Human Sex Ratio Doesn't Run in Families
By Bryan Caplan
I have three children, all sons. On a gut level, I feel like there’s a systematic factor at work. It must be my overpowering machismo, right? But it looks like my gut is dead wrong. At least in the NLSY, sex ratio doesn’t run in families. If you simply look the frequencies of BB, BG, GB, and GG…
For the first two children, families heterogeneous by sex were more likely than expected in an independence constant probability model.
If you estimate a full model with a gender-biased stopping rule (i.e., if you get GG, try again), the pure chance model checks out:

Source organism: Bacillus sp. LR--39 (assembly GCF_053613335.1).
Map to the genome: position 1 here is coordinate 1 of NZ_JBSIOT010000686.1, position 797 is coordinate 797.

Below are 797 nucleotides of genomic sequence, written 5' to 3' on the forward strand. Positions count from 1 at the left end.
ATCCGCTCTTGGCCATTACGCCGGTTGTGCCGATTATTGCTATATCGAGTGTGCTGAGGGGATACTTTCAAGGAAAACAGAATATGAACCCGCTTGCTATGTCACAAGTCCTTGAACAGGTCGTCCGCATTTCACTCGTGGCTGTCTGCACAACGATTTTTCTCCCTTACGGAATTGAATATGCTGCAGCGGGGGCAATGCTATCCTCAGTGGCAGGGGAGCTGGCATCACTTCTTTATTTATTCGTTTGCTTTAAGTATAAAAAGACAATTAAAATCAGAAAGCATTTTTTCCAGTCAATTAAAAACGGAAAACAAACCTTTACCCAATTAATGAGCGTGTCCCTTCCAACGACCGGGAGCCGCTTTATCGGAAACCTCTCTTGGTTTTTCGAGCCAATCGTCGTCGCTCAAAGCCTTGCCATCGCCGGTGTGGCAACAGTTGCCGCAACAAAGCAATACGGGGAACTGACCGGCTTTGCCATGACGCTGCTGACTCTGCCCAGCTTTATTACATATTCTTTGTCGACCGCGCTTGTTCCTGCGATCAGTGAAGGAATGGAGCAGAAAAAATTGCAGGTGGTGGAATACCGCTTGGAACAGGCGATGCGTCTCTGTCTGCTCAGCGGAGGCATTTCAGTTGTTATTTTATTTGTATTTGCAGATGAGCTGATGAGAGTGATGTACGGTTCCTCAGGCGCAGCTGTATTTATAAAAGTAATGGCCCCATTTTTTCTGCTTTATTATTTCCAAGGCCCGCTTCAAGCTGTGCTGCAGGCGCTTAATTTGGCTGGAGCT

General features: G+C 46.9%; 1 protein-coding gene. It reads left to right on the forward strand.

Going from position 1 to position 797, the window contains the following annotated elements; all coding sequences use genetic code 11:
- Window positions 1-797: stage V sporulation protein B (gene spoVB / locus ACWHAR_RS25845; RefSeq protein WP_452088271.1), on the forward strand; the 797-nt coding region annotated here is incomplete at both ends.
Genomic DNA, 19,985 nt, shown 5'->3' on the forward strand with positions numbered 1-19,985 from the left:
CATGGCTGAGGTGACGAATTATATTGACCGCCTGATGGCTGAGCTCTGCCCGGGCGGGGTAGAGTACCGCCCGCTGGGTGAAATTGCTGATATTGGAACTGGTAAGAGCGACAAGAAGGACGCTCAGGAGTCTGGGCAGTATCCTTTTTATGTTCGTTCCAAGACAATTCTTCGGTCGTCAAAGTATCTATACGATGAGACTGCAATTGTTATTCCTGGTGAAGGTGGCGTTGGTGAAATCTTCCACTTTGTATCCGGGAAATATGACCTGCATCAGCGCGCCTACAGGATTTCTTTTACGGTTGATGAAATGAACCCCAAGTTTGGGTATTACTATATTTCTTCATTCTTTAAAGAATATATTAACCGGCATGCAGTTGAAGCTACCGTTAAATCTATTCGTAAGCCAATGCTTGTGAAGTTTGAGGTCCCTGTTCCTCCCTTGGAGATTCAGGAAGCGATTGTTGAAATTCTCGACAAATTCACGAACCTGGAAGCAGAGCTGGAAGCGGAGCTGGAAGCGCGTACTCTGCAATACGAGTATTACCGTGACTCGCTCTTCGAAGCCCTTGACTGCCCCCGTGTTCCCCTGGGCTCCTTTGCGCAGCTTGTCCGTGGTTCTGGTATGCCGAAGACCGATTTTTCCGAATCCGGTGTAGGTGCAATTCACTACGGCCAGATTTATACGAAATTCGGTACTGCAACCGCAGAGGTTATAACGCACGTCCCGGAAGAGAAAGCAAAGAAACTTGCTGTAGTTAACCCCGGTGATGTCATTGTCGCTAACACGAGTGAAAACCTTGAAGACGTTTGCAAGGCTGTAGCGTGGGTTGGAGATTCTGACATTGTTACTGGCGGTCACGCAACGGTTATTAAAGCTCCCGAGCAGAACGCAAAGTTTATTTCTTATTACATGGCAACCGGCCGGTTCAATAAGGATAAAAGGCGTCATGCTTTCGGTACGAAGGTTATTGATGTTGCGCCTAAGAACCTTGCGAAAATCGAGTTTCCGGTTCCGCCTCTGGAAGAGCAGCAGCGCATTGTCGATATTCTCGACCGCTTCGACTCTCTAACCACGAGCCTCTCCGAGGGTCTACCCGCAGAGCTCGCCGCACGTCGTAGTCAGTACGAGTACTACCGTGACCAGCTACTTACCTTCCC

In this model-fitting exercise, there was a straightforward and unambiguous answer to the sex composition question when parameters for parental stopping behavior separated that process from the sex probabilities. The answer to the question, “Does having boys or girls run in the family,” was clearly “No.”
Bottom line: If you want girl, marrying someone from a family with a low male/female ratio won’t help you. Try sperm sortation instead.